Jamie Reeves – FFMag – Bringing fantasy football to print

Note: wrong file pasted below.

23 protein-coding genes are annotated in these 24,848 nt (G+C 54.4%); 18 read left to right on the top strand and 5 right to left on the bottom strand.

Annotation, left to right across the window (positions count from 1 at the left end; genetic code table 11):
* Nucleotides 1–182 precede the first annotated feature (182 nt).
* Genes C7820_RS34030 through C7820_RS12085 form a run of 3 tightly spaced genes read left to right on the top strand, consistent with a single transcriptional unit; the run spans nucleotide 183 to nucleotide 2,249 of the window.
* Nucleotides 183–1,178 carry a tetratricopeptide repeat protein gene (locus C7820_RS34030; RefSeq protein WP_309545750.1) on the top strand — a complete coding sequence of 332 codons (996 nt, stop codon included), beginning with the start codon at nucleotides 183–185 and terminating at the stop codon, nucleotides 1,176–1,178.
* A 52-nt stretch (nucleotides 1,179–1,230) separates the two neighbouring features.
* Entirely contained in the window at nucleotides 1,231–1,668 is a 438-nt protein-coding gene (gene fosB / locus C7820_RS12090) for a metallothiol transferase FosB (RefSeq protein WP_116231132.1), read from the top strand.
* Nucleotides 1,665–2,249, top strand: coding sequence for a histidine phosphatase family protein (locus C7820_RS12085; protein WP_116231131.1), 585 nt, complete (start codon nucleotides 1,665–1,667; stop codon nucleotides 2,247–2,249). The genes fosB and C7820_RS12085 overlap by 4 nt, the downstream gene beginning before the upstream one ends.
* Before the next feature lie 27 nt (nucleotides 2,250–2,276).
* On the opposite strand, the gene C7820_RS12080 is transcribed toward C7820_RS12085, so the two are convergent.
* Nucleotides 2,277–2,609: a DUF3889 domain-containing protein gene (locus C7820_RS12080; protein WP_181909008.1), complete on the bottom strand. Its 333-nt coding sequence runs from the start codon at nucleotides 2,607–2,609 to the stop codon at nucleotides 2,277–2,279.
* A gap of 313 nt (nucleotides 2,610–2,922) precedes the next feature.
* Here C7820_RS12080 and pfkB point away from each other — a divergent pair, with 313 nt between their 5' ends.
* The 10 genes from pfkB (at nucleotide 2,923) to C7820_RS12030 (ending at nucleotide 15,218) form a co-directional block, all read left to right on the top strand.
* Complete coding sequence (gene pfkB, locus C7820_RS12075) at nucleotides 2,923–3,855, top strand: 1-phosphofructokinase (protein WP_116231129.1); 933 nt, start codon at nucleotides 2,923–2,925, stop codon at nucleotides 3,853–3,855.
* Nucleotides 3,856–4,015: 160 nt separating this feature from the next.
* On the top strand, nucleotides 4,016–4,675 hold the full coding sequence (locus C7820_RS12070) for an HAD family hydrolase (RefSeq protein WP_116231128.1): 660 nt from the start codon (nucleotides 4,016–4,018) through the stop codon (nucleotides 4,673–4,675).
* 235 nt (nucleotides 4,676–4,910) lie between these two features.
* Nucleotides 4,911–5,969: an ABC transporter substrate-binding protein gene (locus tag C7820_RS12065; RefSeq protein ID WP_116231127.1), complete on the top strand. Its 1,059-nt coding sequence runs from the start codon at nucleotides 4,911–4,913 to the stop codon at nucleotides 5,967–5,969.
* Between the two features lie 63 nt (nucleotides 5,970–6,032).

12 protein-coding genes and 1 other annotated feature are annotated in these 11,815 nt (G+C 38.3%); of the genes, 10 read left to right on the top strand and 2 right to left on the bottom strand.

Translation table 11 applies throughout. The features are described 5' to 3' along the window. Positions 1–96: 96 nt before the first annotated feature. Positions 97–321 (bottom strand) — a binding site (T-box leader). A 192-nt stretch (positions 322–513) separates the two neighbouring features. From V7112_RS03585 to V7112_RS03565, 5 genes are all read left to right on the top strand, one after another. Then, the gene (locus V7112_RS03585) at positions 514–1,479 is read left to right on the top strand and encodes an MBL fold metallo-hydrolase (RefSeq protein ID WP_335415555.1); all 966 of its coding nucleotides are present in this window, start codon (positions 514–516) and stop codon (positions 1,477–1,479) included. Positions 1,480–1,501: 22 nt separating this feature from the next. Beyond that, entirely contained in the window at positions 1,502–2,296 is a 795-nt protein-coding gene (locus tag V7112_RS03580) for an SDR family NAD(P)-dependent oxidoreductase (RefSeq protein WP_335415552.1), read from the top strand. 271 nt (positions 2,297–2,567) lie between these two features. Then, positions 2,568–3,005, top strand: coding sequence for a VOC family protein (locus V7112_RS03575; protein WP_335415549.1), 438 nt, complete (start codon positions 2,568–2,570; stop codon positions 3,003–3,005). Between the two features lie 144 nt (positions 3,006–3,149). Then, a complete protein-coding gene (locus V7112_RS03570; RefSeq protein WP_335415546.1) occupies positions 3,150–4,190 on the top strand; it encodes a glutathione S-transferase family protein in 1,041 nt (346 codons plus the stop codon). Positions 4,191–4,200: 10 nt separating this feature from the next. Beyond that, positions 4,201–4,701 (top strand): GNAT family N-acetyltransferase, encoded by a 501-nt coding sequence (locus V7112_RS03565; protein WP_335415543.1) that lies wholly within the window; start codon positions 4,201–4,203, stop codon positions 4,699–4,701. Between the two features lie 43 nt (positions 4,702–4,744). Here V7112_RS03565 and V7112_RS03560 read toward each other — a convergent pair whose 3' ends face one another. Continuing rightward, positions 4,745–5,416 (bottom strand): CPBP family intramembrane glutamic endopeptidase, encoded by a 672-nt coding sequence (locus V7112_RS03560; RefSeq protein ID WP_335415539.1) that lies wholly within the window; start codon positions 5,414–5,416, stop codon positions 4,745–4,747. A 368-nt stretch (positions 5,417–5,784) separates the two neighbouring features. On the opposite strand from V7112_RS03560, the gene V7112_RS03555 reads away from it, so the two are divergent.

first_imgShare Share StumbleUpon Successful summer leaves Leadstar positive over industry’s recovery August 18, 2020 Related Articles Spotlight ups matchday commentary reach and capacity for new EPL Season  August 21, 2020 At the end of the 2016/17 Premier League season, Jamie Reeves, the man behind FFMag, released an e-mag version focusing on Fantasy Premier League (FPL) strategy. Jamie Reeves, FFMagThe number of downloads (5,000) convinced him to launch a crowdfunding campaign for the operation of a new print product. A few months on, and having reached over 150% of the fixed funding goal, SBC News spoke to Reeves about publication of the magazine, exceeding the initial target and plans for next season.SBC: With the abundance of fantasy football material already online, and with print often considered a content medium on the wane – were you surprised by the uptake in the crowdfunding campaign?JR: Absolutely. When we launched the first e-magazine in March we never intended to produce physical copies, because like you said, it’s arguably a medium on the decline. We then had hundreds of people ask where they could buy future editions in print, so we did the maths and figured out the money we needed to raise in order to make that a reality next season.It was obviously still a very pleasant surprise to see people then actually get behind the campaign. It’s one thing saying you’re interested in a print subscription, but it’s another thing buying one in May…2/3 months before the Premier League starts again!You’re right in saying that the fantasy football tipster market is very saturated right now, but we see that as a good thing because competition drives creativity. Our aim was always to produce a magazine that provides content that is second to none, and that’s how we plan to continue.SBC: Will the delay between writing, publication and delivery be a problem with the content to be provided?JR: Each month the Premier League fantasy football calendar presents a new set of questions and decisions. The basis of the magazine will be theories and analysis to help equip readers with the fundamental knowledge to tackle the upcoming month successfully.This kind of content does not expire and is something that we tested with Edition 1. In fact, you can go back and read that now, and whilst you won’t be able to put it directly into practice – you will definitely gain lots of important insight.Alas, the people have spoken and the people want part of the magazine to be dedicated to player tips for the upcoming month as well. We advocate a calculated approach to FPL, rather than encouraging sporadic weekly transfers, so this shouldn’t create too much of a problem.I think it’s fair to say that you won’t be finding any features written around one specific player, as statistics change and there’s always a risk of injury/suspension. Instead, you can expect tips that don’t expire so fast such as fixture analysis, defensive/attacking forecasts and so forth.We’re doing everything we can to ensure physical copies arrive at the fastest speed possible. The option to read our e-magazine will be there for all print subscribers, so if it’s a very congested schedule they can always have a skim read online between glancing at their letterbox in anticipation.SBC: Having far exceeded the initial target, what are you going to do with the extra money? Do you have anything else lined up?JR: It’s important to remember that the crowdfunding campaign was more for idea validation, and whilst it ended up surpassing our target, it doesn’t mean we now have disposable cash. We made the print subscription as competitively priced as possible, which is tough as an independent publication because we do not qualify for the printing and distribution discounts that larger publications do.The additional money does mean that we can improve our website, accessibility of the e-magazine, and pay our writers and designers without having to scrape the bottom of our own pockets. Now that our idea has been validated, you can also expect to see us bring some truly innovative ideas to the fantasy football space!SBC: Are you going to extend beyond the Fantasy Premier League website and consider strategies for Daily Fantasy Sports, or is that an area that you won’t be considering? Do you think there’s potential for UK consumers to be as enamoured with DFS?JR: The magazine will fundamentally cover Fantasy Premier League, because that’s what our readers want. However, due to my background within DFS, it’s fair to say that I’m looking to work with certain products to ensure they can tap into a wider market of fantasy football players.I spoke in detail with Sam Cooke of Esports Insider about how this magazine could play a key part in raising the profile of daily fantasy sports in the UK. You can read that interview on their website.There’s also a reason we chose the name Fantasy Football Mag rather than Fantasy Premier League Mag. You can expect to see us delve into other domestic leagues and competitions that have fantasy football games (MLS, Champions League & Tippeligaen) as soon as next season. There’s also a certain world competition at the end of next season, which we intend to cover in print.SBC: What’s the main demographic you’ve seen for the download of the magazine? Have you seen much uptake from outside of the UK? JR: When it comes to both digital downloads and print subscriptions our main demographic has been the UK followed by the US. The e-mag is already showing the signs of developing a vast worldwide reach, meanwhile, we’ve sold print subscriptions to 27 different countries including Antarctica, Mauritius & Colombia. Submit Premier League looks to broadcast every behind-closed-door fixture August 28, 2020last_img read more